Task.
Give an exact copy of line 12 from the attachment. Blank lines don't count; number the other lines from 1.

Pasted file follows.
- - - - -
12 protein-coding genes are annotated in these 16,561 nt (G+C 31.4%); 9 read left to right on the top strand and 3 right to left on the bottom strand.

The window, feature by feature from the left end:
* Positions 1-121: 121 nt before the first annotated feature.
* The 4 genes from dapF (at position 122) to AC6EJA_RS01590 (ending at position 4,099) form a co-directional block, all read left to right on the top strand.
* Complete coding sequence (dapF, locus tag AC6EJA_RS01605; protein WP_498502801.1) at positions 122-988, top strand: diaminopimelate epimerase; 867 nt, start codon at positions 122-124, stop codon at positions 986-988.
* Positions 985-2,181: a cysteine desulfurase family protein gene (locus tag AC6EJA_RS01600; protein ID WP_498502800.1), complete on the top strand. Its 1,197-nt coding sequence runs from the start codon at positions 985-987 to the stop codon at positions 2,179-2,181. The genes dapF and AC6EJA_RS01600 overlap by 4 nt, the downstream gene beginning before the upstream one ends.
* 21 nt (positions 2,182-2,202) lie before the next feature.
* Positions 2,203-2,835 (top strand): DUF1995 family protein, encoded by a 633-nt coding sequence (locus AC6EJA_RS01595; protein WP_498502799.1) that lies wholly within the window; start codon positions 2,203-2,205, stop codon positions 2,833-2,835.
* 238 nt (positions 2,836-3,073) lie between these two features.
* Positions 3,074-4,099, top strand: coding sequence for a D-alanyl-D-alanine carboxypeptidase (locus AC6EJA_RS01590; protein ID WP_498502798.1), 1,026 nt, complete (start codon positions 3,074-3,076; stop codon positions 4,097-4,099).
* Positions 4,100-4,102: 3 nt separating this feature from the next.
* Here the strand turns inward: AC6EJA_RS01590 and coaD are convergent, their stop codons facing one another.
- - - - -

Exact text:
* Here the strand turns inward: AC6EJA_RS01590 and coaD are convergent, their stop codons facing one another.